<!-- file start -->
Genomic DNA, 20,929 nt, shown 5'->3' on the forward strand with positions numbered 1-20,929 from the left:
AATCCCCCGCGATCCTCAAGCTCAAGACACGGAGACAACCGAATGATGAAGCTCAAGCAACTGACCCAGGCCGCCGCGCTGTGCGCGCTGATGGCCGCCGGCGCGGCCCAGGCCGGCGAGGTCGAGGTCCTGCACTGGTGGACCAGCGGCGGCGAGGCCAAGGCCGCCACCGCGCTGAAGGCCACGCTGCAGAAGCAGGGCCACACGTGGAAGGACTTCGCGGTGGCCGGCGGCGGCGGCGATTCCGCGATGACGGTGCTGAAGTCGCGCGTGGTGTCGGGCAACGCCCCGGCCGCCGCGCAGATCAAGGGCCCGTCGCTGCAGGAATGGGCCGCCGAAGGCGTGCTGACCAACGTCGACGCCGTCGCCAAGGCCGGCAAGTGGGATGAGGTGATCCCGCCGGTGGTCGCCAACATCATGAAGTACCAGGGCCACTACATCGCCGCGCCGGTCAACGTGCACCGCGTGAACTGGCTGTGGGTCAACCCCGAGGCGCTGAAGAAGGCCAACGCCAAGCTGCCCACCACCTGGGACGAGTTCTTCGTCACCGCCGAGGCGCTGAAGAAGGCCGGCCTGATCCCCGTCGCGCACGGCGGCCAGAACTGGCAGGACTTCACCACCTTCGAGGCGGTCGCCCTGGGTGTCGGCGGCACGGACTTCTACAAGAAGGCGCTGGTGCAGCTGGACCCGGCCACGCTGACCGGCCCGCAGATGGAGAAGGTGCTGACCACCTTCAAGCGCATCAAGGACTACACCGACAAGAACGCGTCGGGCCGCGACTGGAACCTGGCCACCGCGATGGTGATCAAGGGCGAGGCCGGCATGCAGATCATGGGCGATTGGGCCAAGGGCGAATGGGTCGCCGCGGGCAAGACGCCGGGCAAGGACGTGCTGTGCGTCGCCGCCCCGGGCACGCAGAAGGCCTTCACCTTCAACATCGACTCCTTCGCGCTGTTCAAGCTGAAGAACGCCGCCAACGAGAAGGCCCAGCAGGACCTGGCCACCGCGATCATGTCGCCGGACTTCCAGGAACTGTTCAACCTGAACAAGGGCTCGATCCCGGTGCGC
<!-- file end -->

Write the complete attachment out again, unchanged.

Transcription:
Genomic DNA, 20,929 nt, shown 5'->3' on the forward strand with positions numbered 1-20,929 from the left:
AATCCCCCGCGATCCTCAAGCTCAAGACACGGAGACAACCGAATGATGAAGCTCAAGCAACTGACCCAGGCCGCCGCGCTGTGCGCGCTGATGGCCGCCGGCGCGGCCCAGGCCGGCGAGGTCGAGGTCCTGCACTGGTGGACCAGCGGCGGCGAGGCCAAGGCCGCCACCGCGCTGAAGGCCACGCTGCAGAAGCAGGGCCACACGTGGAAGGACTTCGCGGTGGCCGGCGGCGGCGGCGATTCCGCGATGACGGTGCTGAAGTCGCGCGTGGTGTCGGGCAACGCCCCGGCCGCCGCGCAGATCAAGGGCCCGTCGCTGCAGGAATGGGCCGCCGAAGGCGTGCTGACCAACGTCGACGCCGTCGCCAAGGCCGGCAAGTGGGATGAGGTGATCCCGCCGGTGGTCGCCAACATCATGAAGTACCAGGGCCACTACATCGCCGCGCCGGTCAACGTGCACCGCGTGAACTGGCTGTGGGTCAACCCCGAGGCGCTGAAGAAGGCCAACGCCAAGCTGCCCACCACCTGGGACGAGTTCTTCGTCACCGCCGAGGCGCTGAAGAAGGCCGGCCTGATCCCCGTCGCGCACGGCGGCCAGAACTGGCAGGACTTCACCACCTTCGAGGCGGTCGCCCTGGGTGTCGGCGGCACGGACTTCTACAAGAAGGCGCTGGTGCAGCTGGACCCGGCCACGCTGACCGGCCCGCAGATGGAGAAGGTGCTGACCACCTTCAAGCGCATCAAGGACTACACCGACAAGAACGCGTCGGGCCGCGACTGGAACCTGGCCACCGCGATGGTGATCAAGGGCGAGGCCGGCATGCAGATCATGGGCGATTGGGCCAAGGGCGAATGGGTCGCCGCGGGCAAGACGCCGGGCAAGGACGTGCTGTGCGTCGCCGCCCCGGGCACGCAGAAGGCCTTCACCTTCAACATCGACTCCTTCGCGCTGTTCAAGCTGAAGAACGCCGCCAACGAGAAGGCCCAGCAGGACCTGGCCACCGCGATCATGTCGCCGGACTTCCAGGAACTGTTCAACCTGAACAAGGGCTCGATCCCGGTGCGC